CyberTech Rambler

October 20, 2005

It is expertise that counts

Filed under: Uncategorized — ctrambler @ 1:01 pm

ZDNet carries a story where Microsoft’s Nigeria Manager argues that cost is not as important as the expertise to use a piece of software.

He is right and wrong at the same time. He is right because expertise is needed to make the most out of the software you use. To support this point I will point out that people pay good money to have experts create templates for the word processing documents for them, and there are courses on advance use of software which charges a lot of money. I use GIMP but find myself unable to do a lot of fancy stuff with my image precisely because I do not have the technical expertise on manipulating images (and of course, my lack of artistic talent does not help). Savvy readers will immediately note that I am only talking about a small high end of the market which is not representative of how most people use software. Nonetheless, the proliferation of IT colleges that offers introductory and intermediate course on computers, especially Office productivity software such as Word Processor, spreadsheet and presentation software, definitely point to the fact that having a piece of software is not as important as the ability (expertise) to use it.

He is wrong because cost do matters, especially in a country where the average wage is too low to even afford a computer and pay of any software to use on it. Access to software and expertise in using them goes hand-in-hand. I had argued that expertise is needed to use a piece of software. Conversely, if users cannot afford access to the software, any expertise to use that software is useless and moot.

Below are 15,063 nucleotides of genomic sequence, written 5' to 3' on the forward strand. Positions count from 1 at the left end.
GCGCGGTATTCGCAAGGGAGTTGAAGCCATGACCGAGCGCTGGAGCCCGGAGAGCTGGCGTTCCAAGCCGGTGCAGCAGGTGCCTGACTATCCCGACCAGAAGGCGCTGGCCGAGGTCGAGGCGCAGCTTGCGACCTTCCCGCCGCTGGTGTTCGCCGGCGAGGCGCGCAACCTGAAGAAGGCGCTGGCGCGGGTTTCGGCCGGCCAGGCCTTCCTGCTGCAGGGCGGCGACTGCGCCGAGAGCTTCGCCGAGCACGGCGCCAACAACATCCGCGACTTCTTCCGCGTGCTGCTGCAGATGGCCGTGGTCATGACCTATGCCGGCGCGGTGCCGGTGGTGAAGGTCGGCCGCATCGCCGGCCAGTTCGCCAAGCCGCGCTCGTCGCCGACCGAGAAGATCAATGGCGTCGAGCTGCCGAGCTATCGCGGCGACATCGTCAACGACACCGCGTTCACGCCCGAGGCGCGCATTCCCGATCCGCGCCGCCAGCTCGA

Since Mr Ilukwe (The Microsoft Manager in question) insists that cost is not a matter but expertise is and Microsoft is “sharing expertise” with Africa. I am going to post him this question: “What is the point of sharing expertise when the receivers is not able to use the expertise as he cannot afford it?”. I understand that Microsoft’s purpose, like that of any companies, is to increase the value of their product. However, it is also necessary to make sure one’s product is accessible to the people one “share” expertise with.

Hence, here is my most drastic viewpoint to any software company that “share” expertise knowing fully well that the recipient cannot afford the product to exercise that expertise *and* takes no steps in making their product affordable: YOU ARE ENCOURAGING PIRACY OF YOUR PRODUCT. I just hope one day you reaped what you sowed.

That is my cue to start my rambling about Free Software. If it is not already clear to the readers, my argument here is that sharing and building expertise in Free Software is one that allows the recipients to be able to exercise and demonstrate their expertise, as the recipients have access to the software. If I were the government of a developing country that really have its people interests at heart and is working towards giving them better access to ICT and training local expertise, I will choose Free Software, especially when I cannot see how the non-free versions can be afforded by the majority of my citizens for a foreseeable future.

Other articles which explains the situation better than me:


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